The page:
Once dangerous intersection now serves fresh produce in New Jersey

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Tuesday, July 21, 2020
Fresh produce served at once dangerous intersection in Paterson
Darla Miles has more on a community in Paterson that came together to open an oasis of fresh produce for residents.

PATERSON, New Jersey (WABC) -- A community came together to open an oasis of fresh produce for residents in Paterson where it can be tough for some to come by good grocery stores with fresh fruits and vegetables.

At the intersection of 12th Avenue and Rosa Parks Boulevard in Paterson's 4th Ward, there are no weeds, stumps or garbage in sight.

"This place wasn't nothing but weeds, garbage and stumps. You name it," said community organizer Willy Davis. "My vision was to come in, any area where nobody didn't want, where nobody didn't think they could do anything and make a change."

Ant that's exactly what Davis did.

He changed a blighted vacant lot into the Green Acre Community Greenouse in Paterson - which officially opened on Tuesday morning.

The initiative is funded by the United Way, built by Habitat for Humanity and is powered by High End Electric.

"So instead of drugs and guns, it's fruits and vegetables because of this man," said Paterson Mayor Andre Sayegh.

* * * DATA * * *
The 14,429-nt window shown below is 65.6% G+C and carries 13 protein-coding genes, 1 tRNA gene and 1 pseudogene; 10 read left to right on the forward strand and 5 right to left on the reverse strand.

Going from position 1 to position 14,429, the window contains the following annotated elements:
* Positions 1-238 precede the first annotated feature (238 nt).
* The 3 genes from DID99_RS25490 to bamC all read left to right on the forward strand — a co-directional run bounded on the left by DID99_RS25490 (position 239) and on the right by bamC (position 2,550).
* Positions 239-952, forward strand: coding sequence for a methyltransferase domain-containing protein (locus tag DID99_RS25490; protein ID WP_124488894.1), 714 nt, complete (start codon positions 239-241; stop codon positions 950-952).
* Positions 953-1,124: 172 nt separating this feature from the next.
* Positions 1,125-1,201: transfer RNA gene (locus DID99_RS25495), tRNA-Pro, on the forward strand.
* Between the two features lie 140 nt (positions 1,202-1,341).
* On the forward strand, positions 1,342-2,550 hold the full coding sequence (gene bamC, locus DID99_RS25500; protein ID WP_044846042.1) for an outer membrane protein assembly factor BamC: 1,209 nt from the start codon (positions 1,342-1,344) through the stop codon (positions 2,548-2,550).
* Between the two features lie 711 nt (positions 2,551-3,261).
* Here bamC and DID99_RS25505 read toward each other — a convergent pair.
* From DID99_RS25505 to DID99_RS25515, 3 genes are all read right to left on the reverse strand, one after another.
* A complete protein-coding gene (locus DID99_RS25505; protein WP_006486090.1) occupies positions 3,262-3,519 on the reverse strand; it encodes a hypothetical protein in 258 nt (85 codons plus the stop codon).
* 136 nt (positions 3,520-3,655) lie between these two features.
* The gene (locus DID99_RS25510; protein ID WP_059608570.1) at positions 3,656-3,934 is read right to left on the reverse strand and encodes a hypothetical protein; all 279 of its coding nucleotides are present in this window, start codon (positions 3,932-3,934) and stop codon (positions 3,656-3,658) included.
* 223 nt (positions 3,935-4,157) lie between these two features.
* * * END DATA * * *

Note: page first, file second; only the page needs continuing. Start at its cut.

Davis started five years ago simply planting vegetables in the vacant lot. But he knew it needed to be bigger to address the needs of the neighborhood.

"The only place in Paterson with a greenhouse to me, that's extraordinary that this is happening here," said Ruby Ann Cotton with the Paterson City Council 4th Ward.

As Davis put it, everything is there except for the chickens and the hogs.

There are all types of greens, melons, corn, cabbage and tomatoes - all for sale for a nominal price from 9 a.m. until 5 p.m. on Saturdays and Sundays.

"We do want to address the issue of food insecurity and provide access to these fresh fruits and vegetables because typically places like Paterson are considered food deserts," Sayegh said.

"We're taking back our city," said Luis A. Velez, City Council 5th Ward. "If you know there's open space out there and you know it's not being utilized... let's have a conversation."

A conversation can lead to transformation.

"It's an oasis. When you walk through that gate in here, the whole atmosphere changes, you change you feel the difference. You feel the love," Davis said.

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